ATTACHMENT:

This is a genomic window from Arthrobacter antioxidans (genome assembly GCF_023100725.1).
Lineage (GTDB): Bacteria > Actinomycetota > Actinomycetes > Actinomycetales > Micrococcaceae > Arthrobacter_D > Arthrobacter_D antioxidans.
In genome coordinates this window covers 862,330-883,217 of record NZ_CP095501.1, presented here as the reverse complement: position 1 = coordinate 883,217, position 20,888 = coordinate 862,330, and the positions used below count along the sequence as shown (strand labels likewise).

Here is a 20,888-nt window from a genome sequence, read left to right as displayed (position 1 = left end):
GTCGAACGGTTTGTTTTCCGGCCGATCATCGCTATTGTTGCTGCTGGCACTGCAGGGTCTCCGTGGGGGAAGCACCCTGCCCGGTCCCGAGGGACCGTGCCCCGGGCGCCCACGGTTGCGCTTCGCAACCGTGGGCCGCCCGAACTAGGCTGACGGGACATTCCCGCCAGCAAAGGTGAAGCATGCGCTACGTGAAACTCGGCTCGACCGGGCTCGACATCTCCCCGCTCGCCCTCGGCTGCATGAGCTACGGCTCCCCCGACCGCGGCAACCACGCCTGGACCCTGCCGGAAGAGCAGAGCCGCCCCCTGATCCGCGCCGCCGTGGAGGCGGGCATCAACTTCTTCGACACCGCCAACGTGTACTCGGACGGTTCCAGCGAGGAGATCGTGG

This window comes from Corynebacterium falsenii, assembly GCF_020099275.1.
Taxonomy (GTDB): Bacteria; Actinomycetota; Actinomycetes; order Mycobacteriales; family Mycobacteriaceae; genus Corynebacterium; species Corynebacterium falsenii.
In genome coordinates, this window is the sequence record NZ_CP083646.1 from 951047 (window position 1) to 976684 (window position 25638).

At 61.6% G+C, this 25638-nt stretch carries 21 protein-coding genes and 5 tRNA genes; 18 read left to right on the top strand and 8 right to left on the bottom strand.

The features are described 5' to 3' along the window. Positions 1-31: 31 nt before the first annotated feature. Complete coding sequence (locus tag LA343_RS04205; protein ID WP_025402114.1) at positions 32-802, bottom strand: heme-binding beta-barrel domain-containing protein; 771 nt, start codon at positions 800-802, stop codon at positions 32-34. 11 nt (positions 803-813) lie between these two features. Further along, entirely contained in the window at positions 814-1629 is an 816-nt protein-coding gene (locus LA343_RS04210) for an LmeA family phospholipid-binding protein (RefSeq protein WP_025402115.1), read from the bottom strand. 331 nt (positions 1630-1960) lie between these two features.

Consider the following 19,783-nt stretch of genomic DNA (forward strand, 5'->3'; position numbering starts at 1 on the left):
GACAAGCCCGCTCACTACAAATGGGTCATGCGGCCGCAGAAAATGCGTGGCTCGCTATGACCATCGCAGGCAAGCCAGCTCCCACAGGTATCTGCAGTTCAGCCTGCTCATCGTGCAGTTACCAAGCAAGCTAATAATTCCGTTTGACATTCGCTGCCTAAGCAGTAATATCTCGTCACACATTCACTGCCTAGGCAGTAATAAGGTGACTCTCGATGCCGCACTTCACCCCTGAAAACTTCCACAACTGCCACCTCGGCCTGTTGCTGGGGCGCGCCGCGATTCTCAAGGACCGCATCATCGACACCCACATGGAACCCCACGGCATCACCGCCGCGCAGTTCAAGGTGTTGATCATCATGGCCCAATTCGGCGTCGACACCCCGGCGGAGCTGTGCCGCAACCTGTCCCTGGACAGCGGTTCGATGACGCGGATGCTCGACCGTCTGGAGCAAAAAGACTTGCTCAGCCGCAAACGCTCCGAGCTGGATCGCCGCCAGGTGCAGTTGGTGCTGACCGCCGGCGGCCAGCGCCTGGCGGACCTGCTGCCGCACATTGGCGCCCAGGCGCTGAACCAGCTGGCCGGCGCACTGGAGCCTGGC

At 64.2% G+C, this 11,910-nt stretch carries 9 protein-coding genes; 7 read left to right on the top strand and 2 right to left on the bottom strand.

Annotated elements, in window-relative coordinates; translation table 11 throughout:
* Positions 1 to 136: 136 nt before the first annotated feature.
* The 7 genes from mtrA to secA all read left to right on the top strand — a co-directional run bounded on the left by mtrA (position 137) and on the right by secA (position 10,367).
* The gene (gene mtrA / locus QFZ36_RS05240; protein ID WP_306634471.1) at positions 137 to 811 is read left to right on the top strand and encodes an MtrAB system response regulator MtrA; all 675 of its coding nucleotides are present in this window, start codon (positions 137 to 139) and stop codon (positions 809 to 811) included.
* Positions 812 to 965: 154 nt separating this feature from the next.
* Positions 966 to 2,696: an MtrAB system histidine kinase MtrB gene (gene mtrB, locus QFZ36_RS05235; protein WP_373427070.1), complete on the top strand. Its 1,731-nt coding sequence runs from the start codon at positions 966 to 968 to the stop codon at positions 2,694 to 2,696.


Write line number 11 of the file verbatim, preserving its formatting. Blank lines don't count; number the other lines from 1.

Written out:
Consider the following 19,783-nt stretch of genomic DNA (forward strand, 5'->3'; position numbering starts at 1 on the left):